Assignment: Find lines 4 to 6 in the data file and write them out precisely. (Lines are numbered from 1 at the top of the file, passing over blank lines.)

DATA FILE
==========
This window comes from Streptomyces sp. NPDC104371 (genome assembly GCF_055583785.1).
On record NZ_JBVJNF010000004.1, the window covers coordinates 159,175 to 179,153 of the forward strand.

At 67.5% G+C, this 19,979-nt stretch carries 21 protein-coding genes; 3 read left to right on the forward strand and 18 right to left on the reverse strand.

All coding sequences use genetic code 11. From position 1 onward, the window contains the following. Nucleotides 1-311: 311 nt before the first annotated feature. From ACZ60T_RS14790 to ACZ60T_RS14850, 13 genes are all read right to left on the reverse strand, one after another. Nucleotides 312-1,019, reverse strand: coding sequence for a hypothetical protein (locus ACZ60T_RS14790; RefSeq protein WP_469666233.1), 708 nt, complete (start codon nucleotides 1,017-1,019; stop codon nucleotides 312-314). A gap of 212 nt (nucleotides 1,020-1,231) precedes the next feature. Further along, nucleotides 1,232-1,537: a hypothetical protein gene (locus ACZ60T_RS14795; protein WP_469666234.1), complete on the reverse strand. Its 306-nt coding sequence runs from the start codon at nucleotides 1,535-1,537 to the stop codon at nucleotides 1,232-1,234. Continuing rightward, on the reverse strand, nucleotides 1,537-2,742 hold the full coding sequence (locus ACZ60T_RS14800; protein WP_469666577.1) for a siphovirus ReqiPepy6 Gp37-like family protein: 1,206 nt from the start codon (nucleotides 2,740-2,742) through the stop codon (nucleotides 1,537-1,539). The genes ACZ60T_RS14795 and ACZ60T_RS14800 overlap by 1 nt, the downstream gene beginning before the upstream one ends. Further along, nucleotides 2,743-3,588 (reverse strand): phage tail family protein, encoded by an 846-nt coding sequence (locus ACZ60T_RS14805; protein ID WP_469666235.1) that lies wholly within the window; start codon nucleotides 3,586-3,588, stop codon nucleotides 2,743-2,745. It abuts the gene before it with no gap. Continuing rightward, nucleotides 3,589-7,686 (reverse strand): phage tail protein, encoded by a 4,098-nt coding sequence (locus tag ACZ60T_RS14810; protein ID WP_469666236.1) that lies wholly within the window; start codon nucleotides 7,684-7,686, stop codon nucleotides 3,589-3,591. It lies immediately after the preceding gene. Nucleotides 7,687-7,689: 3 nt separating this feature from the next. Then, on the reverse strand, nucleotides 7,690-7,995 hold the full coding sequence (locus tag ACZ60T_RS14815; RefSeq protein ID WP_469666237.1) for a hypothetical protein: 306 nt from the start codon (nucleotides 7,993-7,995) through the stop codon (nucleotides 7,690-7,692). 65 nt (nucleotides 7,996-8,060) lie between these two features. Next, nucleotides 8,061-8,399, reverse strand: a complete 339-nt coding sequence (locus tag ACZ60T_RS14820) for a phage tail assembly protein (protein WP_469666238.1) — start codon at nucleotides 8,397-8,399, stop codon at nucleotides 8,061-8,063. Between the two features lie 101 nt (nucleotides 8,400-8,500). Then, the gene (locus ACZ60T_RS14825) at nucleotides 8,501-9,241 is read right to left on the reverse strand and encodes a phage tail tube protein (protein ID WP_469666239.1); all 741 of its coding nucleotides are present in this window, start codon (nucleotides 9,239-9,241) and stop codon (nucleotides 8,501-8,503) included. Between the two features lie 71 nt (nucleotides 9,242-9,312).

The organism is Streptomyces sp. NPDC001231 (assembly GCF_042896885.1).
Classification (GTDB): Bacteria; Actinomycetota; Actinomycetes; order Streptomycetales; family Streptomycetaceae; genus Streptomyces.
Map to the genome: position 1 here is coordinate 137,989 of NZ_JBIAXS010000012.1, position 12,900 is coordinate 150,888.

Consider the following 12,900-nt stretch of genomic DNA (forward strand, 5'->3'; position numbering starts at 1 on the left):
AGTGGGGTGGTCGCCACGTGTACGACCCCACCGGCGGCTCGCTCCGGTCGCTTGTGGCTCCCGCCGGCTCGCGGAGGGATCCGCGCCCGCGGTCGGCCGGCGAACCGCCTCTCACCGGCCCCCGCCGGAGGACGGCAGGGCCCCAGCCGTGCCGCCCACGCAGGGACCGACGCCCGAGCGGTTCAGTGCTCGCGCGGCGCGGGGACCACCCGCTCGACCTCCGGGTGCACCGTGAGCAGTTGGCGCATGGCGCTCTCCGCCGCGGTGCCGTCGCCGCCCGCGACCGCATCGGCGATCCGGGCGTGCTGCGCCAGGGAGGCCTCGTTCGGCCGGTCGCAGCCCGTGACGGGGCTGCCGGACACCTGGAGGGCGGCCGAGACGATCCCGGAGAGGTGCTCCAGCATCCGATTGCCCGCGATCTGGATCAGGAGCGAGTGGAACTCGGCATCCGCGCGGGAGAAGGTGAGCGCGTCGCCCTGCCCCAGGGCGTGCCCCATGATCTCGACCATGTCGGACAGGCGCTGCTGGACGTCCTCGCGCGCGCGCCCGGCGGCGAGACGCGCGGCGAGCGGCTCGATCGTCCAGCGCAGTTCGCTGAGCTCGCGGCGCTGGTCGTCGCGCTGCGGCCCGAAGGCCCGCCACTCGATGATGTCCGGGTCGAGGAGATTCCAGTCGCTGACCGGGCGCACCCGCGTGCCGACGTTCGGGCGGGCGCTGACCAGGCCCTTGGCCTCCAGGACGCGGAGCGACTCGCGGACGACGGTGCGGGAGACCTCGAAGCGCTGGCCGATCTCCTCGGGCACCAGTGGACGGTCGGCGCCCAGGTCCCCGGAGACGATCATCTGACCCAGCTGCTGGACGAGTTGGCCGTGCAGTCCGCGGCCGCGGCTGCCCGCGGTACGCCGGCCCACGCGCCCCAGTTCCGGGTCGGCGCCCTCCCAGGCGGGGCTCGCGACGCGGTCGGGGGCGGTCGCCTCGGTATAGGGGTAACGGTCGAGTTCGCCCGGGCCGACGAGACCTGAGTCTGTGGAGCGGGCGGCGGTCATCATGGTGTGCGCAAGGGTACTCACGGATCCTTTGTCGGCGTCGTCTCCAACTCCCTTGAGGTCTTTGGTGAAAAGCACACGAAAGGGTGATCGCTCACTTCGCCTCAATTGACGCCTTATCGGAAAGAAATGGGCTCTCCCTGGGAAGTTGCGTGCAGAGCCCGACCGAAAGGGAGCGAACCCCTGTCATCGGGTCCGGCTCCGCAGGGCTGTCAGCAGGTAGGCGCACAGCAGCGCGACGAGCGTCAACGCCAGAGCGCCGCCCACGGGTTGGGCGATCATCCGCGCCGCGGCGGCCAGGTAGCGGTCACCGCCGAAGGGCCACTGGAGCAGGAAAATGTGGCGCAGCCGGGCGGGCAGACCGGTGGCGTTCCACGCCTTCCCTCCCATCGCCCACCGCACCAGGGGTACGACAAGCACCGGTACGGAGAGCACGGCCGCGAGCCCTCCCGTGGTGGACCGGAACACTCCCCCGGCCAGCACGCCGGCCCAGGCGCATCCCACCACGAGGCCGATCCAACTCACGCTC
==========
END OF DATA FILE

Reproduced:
All coding sequences use genetic code 11. From position 1 onward, the window contains the following. Nucleotides 1-311: 311 nt before the first annotated feature. From ACZ60T_RS14790 to ACZ60T_RS14850, 13 genes are all read right to left on the reverse strand, one after another. Nucleotides 312-1,019, reverse strand: coding sequence for a hypothetical protein (locus ACZ60T_RS14790; RefSeq protein WP_469666233.1), 708 nt, complete (start codon nucleotides 1,017-1,019; stop codon nucleotides 312-314). A gap of 212 nt (nucleotides 1,020-1,231) precedes the next feature. Further along, nucleotides 1,232-1,537: a hypothetical protein gene (locus ACZ60T_RS14795; protein WP_469666234.1), complete on the reverse strand. Its 306-nt coding sequence runs from the start codon at nucleotides 1,535-1,537 to the stop codon at nucleotides 1,232-1,234. Continuing rightward, on the reverse strand, nucleotides 1,537-2,742 hold the full coding sequence (locus ACZ60T_RS14800; protein WP_469666577.1) for a siphovirus ReqiPepy6 Gp37-like family protein: 1,206 nt from the start codon (nucleotides 2,740-2,742) through the stop codon (nucleotides 1,537-1,539). The genes ACZ60T_RS14795 and ACZ60T_RS14800 overlap by 1 nt, the downstream gene beginning before the upstream one ends. Further along, nucleotides 2,743-3,588 (reverse strand): phage tail family protein, encoded by an 846-nt coding sequence (locus ACZ60T_RS14805; protein ID WP_469666235.1) that lies wholly within the window; start codon nucleotides 3,586-3,588, stop codon nucleotides 2,743-2,745. It abuts the gene before it with no gap. Continuing rightward, nucleotides 3,589-7,686 (reverse strand): phage tail protein, encoded by a 4,098-nt coding sequence (locus tag ACZ60T_RS14810; protein ID WP_469666236.1) that lies wholly within the window; start codon nucleotides 7,684-7,686, stop codon nucleotides 3,589-3,591. It lies immediately after the preceding gene. Nucleotides 7,687-7,689: 3 nt separating this feature from the next. Then, on the reverse strand, nucleotides 7,690-7,995 hold the full coding sequence (locus tag ACZ60T_RS14815; RefSeq protein ID WP_469666237.1) for a hypothetical protein: 306 nt from the start codon (nucleotides 7,993-7,995) through the stop codon (nucleotides 7,690-7,692). 65 nt (nucleotides 7,996-8,060) lie between these two features. Next, nucleotides 8,061-8,399, reverse strand: a complete 339-nt coding sequence (locus tag ACZ60T_RS14820) for a phage tail assembly protein (protein WP_469666238.1) — start codon at nucleotides 8,397-8,399, stop codon at nucleotides 8,061-8,063. Between the two features lie 101 nt (nucleotides 8,400-8,500). Then, the gene (locus ACZ60T_RS14825) at nucleotides 8,501-9,241 is read right to left on the reverse strand and encodes a phage tail tube protein (protein ID WP_469666239.1); all 741 of its coding nucleotides are present in this window, start codon (nucleotides 9,239-9,241) and stop codon (nucleotides 8,501-8,503) included. Between the two features lie 71 nt (nucleotides 9,242-9,312).

The organism is Streptomyces sp. NPDC001231 (assembly GCF_042896885.1).
Classification (GTDB): Bacteria; Actinomycetota; Actinomycetes; order Streptomycetales; family Streptomycetaceae; genus Streptomyces.